Low Runs of Chinook Salmon in Alaska
Information (updated November 2016)

How have low Chinook salmon runs affected Alaskans?

Since 2007, Alaskans have suffered from the effects of low runs of Chinook salmon. Fishery closures and restrictions necessary for conservation resulted in great burdens on Alaskans who rely on Chinook salmon for food and income. The State of Alaska recognizes the hardships that management restrictions have caused subsistence, commercial, and sport fishermen, as well as guides, local fish processors, and other local and regional businesses.

What areas of Alaska were affected by low Chinook runs?

Chinook salmon runs across the state since 2007, for the most part, have been well below average.

Chinook salmon run size, 1966 through 2015.

Implementation of strict fishery management actions have been necessary to meet escapement objectives, and many fisheries have been curtailed to protect Chinook salmon. In the Yukon and Kuskokwim Rivers, weak runs of Chinook salmon resulted in extensive restrictive management actions in the subsistence and commercial fisheries by the department.

In 2016, runs improved for the Westward stocks (i.e., Yukon, Kuskokwim, and Nushagak) but overall these runs are still below the long-term average. Runs also improved in Kodiak and Cook Inlet in 2016, but still, compared to the long-term average, their overall runs are still below average. Unfortunately, Chinook salmon runs from the Copper River to southern Southeast Alaska took a turn for the worse and in 2016 the runs there were the lowest on record.

Scientists expect runs to continue to improve in Kodiak, Cook Inlet, and Westward; however, the outlook in 2017 is not good for Southeast as very few "jacks," typically a strong indicator of future production, were seen in 2016.

What is causing low runs of Chinook salmon in Alaska?

Numerous physical and biological factors can influence production and survival of Chinook salmon in the freshwater and marine phases of their lifecycle. Research through this initiative suggests that most of the Chinook salmon mortality is occurring in the first few months of life at sea. Additional research is needed to gain a better understanding of the primary factors that are affecting Chinook productivity and abundance. Fluctuations in the survival of Chinook salmon smolt can significantly alter run strengths at local, regional, and statewide scales. For instance, the long-term marine survival for four Southeast stocks has been about four percent, meaning for every 100 smolt that emigrate to sea, four fish will return as adults over the next one to five years. Research has shown that during the period of poor production, marine survival has dipped below one percent. This decrease in marine survival, even in the face of some very good freshwater production in several systems, has resulted in a major downturn in overall adult production. The exact mechanisms behind the increased mortality rates are unknown, but environmental conditions such as precipitation, air and ocean temperatures and water currents, to name a few, are believed to affect juvenile salmon survival.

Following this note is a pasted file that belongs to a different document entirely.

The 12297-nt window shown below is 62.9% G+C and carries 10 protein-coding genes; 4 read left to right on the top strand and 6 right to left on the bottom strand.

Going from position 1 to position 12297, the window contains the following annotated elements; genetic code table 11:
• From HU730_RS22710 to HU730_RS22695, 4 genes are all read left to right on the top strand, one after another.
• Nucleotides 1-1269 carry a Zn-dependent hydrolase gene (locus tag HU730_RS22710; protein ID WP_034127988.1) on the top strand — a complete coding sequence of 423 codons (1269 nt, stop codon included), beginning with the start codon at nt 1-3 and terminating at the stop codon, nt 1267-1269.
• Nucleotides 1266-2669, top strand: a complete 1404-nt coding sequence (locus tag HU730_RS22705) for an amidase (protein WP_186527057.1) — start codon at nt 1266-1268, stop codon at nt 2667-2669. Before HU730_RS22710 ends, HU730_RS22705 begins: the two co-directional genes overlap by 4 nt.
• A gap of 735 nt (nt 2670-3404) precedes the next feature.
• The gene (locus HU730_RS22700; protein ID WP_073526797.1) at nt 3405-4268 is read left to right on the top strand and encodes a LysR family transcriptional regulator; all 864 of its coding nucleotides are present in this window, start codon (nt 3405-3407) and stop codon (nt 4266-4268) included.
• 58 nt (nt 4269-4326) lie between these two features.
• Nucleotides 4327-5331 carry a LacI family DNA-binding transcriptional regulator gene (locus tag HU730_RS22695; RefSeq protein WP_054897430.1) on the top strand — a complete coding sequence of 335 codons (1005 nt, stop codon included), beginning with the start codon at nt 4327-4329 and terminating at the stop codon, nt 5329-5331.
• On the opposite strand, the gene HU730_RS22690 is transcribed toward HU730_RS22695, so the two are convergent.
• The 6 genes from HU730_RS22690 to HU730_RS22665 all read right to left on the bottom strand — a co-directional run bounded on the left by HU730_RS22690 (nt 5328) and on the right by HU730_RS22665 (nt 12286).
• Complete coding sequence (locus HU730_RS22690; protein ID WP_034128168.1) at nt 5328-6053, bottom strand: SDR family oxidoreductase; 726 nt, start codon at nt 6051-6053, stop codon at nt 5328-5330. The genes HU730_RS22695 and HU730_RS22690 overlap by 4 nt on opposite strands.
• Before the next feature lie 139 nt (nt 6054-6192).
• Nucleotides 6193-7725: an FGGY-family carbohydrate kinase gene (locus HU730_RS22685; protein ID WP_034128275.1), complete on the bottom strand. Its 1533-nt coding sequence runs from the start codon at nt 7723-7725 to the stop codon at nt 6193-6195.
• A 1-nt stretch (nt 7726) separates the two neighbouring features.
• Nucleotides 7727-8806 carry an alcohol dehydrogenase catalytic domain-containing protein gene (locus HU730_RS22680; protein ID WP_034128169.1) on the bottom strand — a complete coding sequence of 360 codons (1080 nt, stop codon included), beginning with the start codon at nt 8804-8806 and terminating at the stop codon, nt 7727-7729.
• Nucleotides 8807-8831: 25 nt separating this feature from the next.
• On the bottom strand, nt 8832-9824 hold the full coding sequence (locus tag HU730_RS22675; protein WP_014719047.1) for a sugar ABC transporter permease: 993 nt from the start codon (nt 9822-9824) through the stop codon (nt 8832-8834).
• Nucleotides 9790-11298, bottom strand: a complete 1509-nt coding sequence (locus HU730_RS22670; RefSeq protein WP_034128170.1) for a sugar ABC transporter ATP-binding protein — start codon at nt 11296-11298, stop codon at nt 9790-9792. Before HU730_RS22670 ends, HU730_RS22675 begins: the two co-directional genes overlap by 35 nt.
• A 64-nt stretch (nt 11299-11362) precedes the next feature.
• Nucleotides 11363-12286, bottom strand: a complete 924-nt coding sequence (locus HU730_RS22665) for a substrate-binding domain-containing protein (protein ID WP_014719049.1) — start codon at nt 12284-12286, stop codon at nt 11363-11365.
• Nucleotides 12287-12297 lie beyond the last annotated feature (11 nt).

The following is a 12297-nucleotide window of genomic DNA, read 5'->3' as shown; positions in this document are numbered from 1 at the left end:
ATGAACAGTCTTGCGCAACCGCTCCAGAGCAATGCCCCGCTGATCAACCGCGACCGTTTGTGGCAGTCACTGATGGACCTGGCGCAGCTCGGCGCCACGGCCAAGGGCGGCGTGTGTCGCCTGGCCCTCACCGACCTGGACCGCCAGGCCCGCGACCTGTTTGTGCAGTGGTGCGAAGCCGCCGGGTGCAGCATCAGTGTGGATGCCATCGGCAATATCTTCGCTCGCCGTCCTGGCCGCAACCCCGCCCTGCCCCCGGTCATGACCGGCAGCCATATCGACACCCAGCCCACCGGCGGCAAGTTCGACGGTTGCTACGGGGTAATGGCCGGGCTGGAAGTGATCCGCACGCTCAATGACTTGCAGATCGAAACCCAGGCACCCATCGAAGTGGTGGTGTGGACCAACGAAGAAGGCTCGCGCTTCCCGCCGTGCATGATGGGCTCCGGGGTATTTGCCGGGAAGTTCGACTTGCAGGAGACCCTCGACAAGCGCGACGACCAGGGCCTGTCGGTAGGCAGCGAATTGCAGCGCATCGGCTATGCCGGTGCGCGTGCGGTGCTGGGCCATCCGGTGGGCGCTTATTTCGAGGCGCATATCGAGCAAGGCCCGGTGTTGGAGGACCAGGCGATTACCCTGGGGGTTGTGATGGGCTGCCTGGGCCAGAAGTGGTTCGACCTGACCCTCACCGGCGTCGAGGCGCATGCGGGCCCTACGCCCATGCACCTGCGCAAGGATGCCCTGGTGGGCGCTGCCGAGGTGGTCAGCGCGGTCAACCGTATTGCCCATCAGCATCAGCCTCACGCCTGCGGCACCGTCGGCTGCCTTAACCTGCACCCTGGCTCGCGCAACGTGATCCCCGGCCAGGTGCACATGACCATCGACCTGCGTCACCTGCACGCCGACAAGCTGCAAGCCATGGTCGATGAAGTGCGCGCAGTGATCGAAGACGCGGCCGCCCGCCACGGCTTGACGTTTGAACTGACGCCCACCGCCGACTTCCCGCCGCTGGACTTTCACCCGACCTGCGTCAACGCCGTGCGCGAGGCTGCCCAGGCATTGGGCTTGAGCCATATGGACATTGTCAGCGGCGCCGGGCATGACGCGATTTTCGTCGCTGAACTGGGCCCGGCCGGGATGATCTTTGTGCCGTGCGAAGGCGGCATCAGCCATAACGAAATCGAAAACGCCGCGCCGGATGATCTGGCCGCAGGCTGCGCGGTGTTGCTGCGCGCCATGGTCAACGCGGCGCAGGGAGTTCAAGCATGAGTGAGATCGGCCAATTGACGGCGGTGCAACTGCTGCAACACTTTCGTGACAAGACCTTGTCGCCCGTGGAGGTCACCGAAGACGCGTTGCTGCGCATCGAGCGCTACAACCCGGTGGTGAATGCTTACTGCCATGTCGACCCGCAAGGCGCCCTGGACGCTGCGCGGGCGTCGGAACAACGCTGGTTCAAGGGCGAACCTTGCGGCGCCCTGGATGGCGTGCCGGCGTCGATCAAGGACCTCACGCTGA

What are the State of Alaska and Federal Governments doing to help affected Alaskans?

In addition to the Chinook Salmon Research Initiative funds, in 2012 the State of Alaska requested fishery federal disaster determinations from the U.S. Secretary of Commerce for Chinook salmon fisheries on the Yukon and Kuskokwim Rivers, and Cook Inlet. In September 2012, the Secretary of Commerce, after reviewing information from the state, determined that a commercial fishery failure due to a fishery resource disaster exists for three regions of the Alaska Chinook salmon fishery. As a result, in 2014 Congress appropriated $20.8 million for fishery disaster relief under the Magnuson-Stevens Fisheries Management and Conservation Act.

In 2014, $7.8 million of the appropriated funds went to Cook Inlet, Yukon, and Kuskokwim commercial salmon harvesters. In 2015, the National Oceanic and Atmospheric Administration distributed the remaining $13 million to a variety of sport and commercial users. Broken down further, $4.5 million went to the recreational fishing sector and related businesses for loss of income, $6.4 million for salmon research in the Yukon/Kuskokwim region, $1.1 million for salmon research in Cook Inlet, and $700,000 to salmon buyers in the Cook Inlet region.